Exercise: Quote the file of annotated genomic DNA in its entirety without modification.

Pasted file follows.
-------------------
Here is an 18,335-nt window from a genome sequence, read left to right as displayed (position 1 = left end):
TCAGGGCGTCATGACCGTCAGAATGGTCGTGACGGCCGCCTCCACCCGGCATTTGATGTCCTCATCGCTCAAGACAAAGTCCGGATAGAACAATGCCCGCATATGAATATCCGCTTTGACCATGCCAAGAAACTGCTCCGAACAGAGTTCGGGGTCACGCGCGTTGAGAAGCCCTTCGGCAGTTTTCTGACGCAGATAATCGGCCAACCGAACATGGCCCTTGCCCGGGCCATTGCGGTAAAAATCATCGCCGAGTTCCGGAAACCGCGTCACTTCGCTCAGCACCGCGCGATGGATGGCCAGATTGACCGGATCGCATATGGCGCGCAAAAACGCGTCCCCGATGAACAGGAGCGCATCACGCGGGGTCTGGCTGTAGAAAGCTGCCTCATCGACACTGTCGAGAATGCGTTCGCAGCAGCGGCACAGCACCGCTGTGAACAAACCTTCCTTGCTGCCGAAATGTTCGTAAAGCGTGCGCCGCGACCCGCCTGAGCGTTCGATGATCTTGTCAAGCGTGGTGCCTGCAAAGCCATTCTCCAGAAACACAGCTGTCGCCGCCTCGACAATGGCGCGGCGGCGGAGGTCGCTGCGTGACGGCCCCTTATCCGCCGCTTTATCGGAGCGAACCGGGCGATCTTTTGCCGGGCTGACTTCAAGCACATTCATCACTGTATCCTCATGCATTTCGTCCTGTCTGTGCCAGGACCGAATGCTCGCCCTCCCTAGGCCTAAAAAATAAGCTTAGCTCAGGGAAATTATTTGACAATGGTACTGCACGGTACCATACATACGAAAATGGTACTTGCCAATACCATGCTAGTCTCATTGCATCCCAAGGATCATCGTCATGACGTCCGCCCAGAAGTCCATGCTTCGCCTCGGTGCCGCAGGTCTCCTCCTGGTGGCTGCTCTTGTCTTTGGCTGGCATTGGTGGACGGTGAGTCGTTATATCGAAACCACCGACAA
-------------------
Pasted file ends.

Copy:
Here is an 18,335-nt window from a genome sequence, read left to right as displayed (position 1 = left end):
TCAGGGCGTCATGACCGTCAGAATGGTCGTGACGGCCGCCTCCACCCGGCATTTGATGTCCTCATCGCTCAAGACAAAGTCCGGATAGAACAATGCCCGCATATGAATATCCGCTTTGACCATGCCAAGAAACTGCTCCGAACAGAGTTCGGGGTCACGCGCGTTGAGAAGCCCTTCGGCAGTTTTCTGACGCAGATAATCGGCCAACCGAACATGGCCCTTGCCCGGGCCATTGCGGTAAAAATCATCGCCGAGTTCCGGAAACCGCGTCACTTCGCTCAGCACCGCGCGATGGATGGCCAGATTGACCGGATCGCATATGGCGCGCAAAAACGCGTCCCCGATGAACAGGAGCGCATCACGCGGGGTCTGGCTGTAGAAAGCTGCCTCATCGACACTGTCGAGAATGCGTTCGCAGCAGCGGCACAGCACCGCTGTGAACAAACCTTCCTTGCTGCCGAAATGTTCGTAAAGCGTGCGCCGCGACCCGCCTGAGCGTTCGATGATCTTGTCAAGCGTGGTGCCTGCAAAGCCATTCTCCAGAAACACAGCTGTCGCCGCCTCGACAATGGCGCGGCGGCGGAGGTCGCTGCGTGACGGCCCCTTATCCGCCGCTTTATCGGAGCGAACCGGGCGATCTTTTGCCGGGCTGACTTCAAGCACATTCATCACTGTATCCTCATGCATTTCGTCCTGTCTGTGCCAGGACCGAATGCTCGCCCTCCCTAGGCCTAAAAAATAAGCTTAGCTCAGGGAAATTATTTGACAATGGTACTGCACGGTACCATACATACGAAAATGGTACTTGCCAATACCATGCTAGTCTCATTGCATCCCAAGGATCATCGTCATGACGTCCGCCCAGAAGTCCATGCTTCGCCTCGGTGCCGCAGGTCTCCTCCTGGTGGCTGCTCTTGTCTTTGGCTGGCATTGGTGGACGGTGAGTCGTTATATCGAAACCACCGACAA